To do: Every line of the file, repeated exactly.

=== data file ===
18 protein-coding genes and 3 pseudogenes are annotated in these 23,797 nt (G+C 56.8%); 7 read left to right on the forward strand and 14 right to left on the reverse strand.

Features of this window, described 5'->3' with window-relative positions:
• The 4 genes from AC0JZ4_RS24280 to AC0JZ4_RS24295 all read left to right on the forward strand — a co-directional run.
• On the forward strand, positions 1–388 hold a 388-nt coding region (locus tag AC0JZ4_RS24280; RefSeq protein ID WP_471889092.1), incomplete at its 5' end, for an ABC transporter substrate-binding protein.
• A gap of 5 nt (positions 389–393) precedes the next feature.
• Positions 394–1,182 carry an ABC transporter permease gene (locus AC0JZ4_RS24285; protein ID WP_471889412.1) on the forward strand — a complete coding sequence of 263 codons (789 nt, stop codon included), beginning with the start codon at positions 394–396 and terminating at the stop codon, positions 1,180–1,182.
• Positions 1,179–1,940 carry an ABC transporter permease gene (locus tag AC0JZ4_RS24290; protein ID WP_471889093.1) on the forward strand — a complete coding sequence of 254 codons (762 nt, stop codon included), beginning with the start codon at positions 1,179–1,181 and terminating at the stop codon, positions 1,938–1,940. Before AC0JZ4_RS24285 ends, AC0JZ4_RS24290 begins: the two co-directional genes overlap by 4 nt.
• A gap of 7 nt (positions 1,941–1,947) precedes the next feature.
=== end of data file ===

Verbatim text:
18 protein-coding genes and 3 pseudogenes are annotated in these 23,797 nt (G+C 56.8%); 7 read left to right on the forward strand and 14 right to left on the reverse strand.

Features of this window, described 5'->3' with window-relative positions:
• The 4 genes from AC0JZ4_RS24280 to AC0JZ4_RS24295 all read left to right on the forward strand — a co-directional run.
• On the forward strand, positions 1–388 hold a 388-nt coding region (locus tag AC0JZ4_RS24280; RefSeq protein ID WP_471889092.1), incomplete at its 5' end, for an ABC transporter substrate-binding protein.
• A gap of 5 nt (positions 389–393) precedes the next feature.
• Positions 394–1,182 carry an ABC transporter permease gene (locus AC0JZ4_RS24285; protein ID WP_471889412.1) on the forward strand — a complete coding sequence of 263 codons (789 nt, stop codon included), beginning with the start codon at positions 394–396 and terminating at the stop codon, positions 1,180–1,182.
• Positions 1,179–1,940 carry an ABC transporter permease gene (locus tag AC0JZ4_RS24290; protein ID WP_471889093.1) on the forward strand — a complete coding sequence of 254 codons (762 nt, stop codon included), beginning with the start codon at positions 1,179–1,181 and terminating at the stop codon, positions 1,938–1,940. Before AC0JZ4_RS24285 ends, AC0JZ4_RS24290 begins: the two co-directional genes overlap by 4 nt.
• A gap of 7 nt (positions 1,941–1,947) precedes the next feature.